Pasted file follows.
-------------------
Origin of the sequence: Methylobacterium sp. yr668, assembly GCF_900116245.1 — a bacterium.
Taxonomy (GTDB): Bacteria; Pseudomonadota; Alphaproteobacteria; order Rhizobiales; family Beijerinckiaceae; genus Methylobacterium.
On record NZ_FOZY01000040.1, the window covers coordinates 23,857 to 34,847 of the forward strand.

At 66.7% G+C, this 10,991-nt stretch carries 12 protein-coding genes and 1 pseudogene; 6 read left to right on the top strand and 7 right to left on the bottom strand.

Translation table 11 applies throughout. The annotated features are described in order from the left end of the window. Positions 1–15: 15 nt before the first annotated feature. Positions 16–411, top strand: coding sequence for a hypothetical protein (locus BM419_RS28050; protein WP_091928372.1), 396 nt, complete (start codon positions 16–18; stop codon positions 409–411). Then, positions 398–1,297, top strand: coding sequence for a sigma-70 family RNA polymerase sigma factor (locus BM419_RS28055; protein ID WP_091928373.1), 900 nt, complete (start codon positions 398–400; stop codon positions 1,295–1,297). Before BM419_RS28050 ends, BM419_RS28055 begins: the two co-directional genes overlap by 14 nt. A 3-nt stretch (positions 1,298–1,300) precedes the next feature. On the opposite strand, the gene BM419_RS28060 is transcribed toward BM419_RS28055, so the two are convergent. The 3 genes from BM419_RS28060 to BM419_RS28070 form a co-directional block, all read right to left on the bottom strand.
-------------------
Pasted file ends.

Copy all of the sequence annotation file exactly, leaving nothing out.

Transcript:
Origin of the sequence: Methylobacterium sp. yr668, assembly GCF_900116245.1 — a bacterium.
Taxonomy (GTDB): Bacteria; Pseudomonadota; Alphaproteobacteria; order Rhizobiales; family Beijerinckiaceae; genus Methylobacterium.
On record NZ_FOZY01000040.1, the window covers coordinates 23,857 to 34,847 of the forward strand.

At 66.7% G+C, this 10,991-nt stretch carries 12 protein-coding genes and 1 pseudogene; 6 read left to right on the top strand and 7 right to left on the bottom strand.

Translation table 11 applies throughout. The annotated features are described in order from the left end of the window. Positions 1–15: 15 nt before the first annotated feature. Positions 16–411, top strand: coding sequence for a hypothetical protein (locus BM419_RS28050; protein WP_091928372.1), 396 nt, complete (start codon positions 16–18; stop codon positions 409–411). Then, positions 398–1,297, top strand: coding sequence for a sigma-70 family RNA polymerase sigma factor (locus BM419_RS28055; protein ID WP_091928373.1), 900 nt, complete (start codon positions 398–400; stop codon positions 1,295–1,297). Before BM419_RS28050 ends, BM419_RS28055 begins: the two co-directional genes overlap by 14 nt. A 3-nt stretch (positions 1,298–1,300) precedes the next feature. On the opposite strand, the gene BM419_RS28060 is transcribed toward BM419_RS28055, so the two are convergent. The 3 genes from BM419_RS28060 to BM419_RS28070 form a co-directional block, all read right to left on the bottom strand.